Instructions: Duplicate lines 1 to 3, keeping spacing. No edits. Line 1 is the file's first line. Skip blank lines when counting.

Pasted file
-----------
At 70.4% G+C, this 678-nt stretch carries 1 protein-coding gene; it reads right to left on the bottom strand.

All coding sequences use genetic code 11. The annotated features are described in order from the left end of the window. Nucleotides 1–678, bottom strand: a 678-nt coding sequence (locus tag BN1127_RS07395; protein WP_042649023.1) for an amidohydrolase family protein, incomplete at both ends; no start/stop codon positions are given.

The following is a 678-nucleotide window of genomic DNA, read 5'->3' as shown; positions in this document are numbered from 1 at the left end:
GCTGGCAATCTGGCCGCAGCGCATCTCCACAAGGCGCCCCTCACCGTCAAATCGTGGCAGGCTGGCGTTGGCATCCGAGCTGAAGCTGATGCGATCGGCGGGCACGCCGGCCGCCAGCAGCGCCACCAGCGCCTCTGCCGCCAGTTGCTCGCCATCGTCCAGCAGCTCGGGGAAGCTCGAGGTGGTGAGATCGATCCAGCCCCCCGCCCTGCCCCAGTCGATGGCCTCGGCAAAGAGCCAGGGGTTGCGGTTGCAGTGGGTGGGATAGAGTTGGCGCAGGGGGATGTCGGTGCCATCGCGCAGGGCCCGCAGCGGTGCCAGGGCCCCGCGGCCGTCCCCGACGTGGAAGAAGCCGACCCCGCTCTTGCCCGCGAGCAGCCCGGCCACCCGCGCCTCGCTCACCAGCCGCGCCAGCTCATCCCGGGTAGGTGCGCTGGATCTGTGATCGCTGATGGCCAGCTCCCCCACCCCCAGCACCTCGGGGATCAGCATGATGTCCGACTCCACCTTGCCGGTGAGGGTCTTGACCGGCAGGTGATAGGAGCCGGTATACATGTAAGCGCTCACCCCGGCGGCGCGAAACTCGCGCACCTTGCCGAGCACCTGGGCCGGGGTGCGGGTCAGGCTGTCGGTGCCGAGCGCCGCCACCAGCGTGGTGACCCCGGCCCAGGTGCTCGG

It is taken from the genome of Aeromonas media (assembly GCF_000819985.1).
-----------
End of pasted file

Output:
At 70.4% G+C, this 678-nt stretch carries 1 protein-coding gene; it reads right to left on the bottom strand.

All coding sequences use genetic code 11. The annotated features are described in order from the left end of the window. Nucleotides 1–678, bottom strand: a 678-nt coding sequence (locus tag BN1127_RS07395; protein WP_042649023.1) for an amidohydrolase family protein, incomplete at both ends; no start/stop codon positions are given.

The following is a 678-nucleotide window of genomic DNA, read 5'->3' as shown; positions in this document are numbered from 1 at the left end: